When talking about ‘brand experience’ we need to move away from just thinking about experiential marketing and start thinking about a brand's collective impression across customer, product, colleagues, social media. “If you’re a brand that’s obsessed with customer service, and then candidates have a bad experience. That dissonance can be really damaging”, she says.

It is this need for consistency that argues the case that HR should be involved in creating values and activity consumer brand as well as the employee proposition. After all, HR are experts when it comes to creating the experience for those who deliver on the customer promise. They drive recruiting and retaining the best people to deliver, as well as encouraging the right culture through reward and performance.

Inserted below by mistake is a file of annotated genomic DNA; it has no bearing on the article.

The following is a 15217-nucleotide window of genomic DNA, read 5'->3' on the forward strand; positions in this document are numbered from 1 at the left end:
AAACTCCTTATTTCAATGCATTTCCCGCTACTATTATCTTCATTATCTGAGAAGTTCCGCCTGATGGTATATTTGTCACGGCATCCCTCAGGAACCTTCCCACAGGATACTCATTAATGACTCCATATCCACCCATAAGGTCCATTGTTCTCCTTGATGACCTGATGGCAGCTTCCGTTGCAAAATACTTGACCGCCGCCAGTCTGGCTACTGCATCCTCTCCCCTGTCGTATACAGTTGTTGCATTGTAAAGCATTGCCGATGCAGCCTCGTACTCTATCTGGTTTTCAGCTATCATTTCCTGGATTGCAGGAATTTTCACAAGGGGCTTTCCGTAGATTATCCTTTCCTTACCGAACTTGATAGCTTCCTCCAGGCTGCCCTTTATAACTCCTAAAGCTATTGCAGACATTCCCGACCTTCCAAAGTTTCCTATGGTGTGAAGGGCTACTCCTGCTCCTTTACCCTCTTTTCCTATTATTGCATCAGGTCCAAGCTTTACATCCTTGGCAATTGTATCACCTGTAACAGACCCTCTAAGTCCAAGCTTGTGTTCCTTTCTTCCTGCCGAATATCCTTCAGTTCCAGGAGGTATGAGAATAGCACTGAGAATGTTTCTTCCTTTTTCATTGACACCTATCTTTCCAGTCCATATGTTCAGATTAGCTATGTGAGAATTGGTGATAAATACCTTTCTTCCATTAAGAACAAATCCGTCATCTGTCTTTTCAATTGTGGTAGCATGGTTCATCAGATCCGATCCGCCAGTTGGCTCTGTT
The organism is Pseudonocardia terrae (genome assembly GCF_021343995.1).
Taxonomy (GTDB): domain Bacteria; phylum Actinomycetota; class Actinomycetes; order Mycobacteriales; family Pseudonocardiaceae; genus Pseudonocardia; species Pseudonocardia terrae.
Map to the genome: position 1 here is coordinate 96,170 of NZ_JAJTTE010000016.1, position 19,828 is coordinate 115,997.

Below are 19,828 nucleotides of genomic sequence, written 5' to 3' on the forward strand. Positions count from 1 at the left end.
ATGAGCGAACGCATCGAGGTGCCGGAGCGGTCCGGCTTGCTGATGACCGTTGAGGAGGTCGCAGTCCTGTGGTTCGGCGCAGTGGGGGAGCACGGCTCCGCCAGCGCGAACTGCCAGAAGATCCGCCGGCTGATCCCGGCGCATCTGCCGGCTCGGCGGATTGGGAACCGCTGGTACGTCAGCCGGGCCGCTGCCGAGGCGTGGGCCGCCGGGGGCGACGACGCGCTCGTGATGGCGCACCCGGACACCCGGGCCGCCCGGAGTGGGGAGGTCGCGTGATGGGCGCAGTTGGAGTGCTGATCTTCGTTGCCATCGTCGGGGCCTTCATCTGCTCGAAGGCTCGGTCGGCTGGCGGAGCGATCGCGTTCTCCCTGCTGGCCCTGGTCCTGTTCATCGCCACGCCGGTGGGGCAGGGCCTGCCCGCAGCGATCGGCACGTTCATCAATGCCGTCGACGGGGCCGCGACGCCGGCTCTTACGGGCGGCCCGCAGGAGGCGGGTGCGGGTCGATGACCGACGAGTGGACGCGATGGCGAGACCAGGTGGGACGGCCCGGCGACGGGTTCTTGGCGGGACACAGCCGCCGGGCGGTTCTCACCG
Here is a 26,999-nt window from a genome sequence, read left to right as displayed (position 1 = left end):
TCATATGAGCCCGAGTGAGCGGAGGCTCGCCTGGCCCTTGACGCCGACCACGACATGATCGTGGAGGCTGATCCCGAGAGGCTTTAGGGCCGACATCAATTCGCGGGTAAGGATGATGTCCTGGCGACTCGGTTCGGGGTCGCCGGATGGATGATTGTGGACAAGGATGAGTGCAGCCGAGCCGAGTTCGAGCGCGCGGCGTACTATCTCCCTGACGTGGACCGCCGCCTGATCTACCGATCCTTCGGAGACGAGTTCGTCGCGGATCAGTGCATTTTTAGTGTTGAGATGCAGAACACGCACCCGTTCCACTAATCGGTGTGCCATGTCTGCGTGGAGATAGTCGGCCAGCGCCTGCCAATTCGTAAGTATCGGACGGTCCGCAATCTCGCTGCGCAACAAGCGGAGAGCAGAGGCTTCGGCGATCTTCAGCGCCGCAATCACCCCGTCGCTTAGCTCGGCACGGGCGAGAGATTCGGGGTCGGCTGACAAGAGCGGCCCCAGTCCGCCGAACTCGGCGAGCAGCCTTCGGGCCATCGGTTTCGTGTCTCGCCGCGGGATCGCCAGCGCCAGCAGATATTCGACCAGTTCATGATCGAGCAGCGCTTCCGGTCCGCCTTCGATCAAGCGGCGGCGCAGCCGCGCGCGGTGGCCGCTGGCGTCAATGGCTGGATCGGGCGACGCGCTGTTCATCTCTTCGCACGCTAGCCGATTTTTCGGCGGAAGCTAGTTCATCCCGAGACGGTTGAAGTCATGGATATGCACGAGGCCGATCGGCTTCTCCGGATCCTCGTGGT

Helen goes on to say "it’s no secret that the creative industry has a problem with diversity”. In fact, a recent Digital, Culture, Media and Sport Committee report showed that BAME representation in the area has fallen 18% in the last year. In a crowded market place, creativity is more important than ever. 

"Creativity is something that AI and automation can’t do. You need that creative tension to generate ideas, and it’s really hard to have new ideas within a homogenous group." 

With rapidly changing consumer expectations, Helen references a need to be “fit for future” with CMOs needing to look at strategy through the lens of ‘People & Talent’, ‘Innovation’, and ‘Data’. When it comes to transformation, HR can help ensure that businesses don’t lose the needs of their people in the quest for customer happiness.

Helen’s advice? Successful marketing teams should add Employee Engagement and Candidate Experience to their metrics to complete the picture.

So, how do we bring Marketing and HR together?